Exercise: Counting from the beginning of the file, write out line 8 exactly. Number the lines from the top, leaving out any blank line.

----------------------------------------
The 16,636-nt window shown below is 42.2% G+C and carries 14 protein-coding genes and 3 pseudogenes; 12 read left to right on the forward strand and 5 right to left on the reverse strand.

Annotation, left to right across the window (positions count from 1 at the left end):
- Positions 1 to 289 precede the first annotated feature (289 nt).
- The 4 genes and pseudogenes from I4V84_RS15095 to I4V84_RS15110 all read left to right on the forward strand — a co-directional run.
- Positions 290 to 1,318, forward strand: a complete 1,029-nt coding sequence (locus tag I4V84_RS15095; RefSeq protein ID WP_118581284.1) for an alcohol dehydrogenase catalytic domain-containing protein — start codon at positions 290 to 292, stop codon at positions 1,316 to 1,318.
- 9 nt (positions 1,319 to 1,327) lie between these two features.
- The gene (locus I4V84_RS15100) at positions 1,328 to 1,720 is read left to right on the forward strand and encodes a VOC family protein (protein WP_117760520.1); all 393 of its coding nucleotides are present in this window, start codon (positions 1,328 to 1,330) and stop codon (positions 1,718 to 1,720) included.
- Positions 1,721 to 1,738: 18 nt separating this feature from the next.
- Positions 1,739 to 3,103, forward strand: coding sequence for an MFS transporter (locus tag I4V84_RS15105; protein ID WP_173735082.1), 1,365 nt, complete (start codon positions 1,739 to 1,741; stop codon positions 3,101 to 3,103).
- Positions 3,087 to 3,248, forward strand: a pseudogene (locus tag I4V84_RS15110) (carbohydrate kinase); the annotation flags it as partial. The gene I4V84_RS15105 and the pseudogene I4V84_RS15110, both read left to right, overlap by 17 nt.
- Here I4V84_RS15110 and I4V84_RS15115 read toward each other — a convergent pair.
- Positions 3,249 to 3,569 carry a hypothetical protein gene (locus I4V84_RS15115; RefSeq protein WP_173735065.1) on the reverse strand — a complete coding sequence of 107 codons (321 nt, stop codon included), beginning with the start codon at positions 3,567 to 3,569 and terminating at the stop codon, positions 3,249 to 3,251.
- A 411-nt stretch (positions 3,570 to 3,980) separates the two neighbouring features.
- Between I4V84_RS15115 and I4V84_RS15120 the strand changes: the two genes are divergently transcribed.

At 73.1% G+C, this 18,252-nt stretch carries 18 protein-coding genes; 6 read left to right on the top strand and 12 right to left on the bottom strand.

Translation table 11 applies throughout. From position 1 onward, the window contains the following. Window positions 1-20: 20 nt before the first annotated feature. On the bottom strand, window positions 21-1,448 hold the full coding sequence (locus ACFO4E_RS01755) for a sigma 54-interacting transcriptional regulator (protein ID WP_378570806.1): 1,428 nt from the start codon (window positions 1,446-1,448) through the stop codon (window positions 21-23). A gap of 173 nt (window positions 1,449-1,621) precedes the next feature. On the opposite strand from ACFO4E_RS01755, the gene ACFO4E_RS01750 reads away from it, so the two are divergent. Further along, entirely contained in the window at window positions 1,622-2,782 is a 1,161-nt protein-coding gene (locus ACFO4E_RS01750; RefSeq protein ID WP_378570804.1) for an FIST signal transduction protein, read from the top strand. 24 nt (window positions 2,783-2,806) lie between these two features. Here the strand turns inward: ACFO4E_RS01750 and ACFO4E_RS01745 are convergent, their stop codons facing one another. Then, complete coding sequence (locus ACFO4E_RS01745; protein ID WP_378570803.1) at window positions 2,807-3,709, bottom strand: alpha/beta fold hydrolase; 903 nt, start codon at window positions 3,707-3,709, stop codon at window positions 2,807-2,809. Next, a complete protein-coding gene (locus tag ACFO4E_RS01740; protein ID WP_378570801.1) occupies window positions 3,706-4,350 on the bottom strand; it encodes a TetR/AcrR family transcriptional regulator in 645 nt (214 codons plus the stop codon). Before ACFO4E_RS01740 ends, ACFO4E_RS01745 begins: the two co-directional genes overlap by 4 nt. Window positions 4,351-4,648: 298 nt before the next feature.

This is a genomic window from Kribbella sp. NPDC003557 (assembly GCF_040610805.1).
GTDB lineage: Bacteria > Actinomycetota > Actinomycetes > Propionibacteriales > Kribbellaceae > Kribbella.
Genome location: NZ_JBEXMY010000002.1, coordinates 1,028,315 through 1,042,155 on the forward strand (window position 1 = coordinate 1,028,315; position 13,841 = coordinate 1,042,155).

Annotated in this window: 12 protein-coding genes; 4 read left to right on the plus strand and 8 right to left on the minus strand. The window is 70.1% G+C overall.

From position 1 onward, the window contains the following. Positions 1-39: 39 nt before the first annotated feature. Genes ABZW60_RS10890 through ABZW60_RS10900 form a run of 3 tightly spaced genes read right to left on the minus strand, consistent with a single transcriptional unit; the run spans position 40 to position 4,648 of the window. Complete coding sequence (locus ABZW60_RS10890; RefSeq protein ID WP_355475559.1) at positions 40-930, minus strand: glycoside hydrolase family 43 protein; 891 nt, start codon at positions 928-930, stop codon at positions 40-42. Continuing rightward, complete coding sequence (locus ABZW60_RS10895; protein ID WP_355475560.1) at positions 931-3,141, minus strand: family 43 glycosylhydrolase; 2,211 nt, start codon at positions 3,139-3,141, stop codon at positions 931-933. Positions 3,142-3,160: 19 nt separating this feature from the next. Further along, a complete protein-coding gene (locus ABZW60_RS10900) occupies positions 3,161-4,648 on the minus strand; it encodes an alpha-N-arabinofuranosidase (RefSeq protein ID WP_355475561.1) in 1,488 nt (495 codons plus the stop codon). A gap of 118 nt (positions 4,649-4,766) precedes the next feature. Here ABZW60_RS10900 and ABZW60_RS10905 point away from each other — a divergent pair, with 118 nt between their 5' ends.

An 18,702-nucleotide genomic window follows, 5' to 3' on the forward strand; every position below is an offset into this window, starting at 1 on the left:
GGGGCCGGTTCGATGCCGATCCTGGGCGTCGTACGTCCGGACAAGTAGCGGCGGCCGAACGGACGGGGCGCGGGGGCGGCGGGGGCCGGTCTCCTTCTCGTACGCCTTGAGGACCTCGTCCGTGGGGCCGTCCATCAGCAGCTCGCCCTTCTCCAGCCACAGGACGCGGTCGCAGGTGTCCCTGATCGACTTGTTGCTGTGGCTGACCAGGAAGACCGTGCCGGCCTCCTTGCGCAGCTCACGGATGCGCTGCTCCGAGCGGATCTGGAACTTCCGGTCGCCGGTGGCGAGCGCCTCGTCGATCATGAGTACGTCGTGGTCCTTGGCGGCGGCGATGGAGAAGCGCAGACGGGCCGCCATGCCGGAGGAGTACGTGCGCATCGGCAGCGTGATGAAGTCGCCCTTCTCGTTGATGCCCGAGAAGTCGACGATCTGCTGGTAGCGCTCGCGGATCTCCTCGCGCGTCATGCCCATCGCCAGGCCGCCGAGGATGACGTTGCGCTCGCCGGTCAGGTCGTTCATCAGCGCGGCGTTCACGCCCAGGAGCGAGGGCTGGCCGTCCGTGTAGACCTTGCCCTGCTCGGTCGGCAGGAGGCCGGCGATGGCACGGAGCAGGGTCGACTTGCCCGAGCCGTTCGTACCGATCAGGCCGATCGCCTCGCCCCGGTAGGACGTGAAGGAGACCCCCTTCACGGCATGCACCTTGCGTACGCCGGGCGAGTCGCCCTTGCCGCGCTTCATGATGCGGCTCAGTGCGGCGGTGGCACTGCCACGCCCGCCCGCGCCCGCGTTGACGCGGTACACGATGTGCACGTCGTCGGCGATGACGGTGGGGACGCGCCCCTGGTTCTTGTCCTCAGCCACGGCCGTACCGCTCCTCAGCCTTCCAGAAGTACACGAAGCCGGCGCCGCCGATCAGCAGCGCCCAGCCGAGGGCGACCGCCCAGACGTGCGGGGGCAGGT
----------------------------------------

- Positions 1,721 to 1,738: 18 nt separating this feature from the next.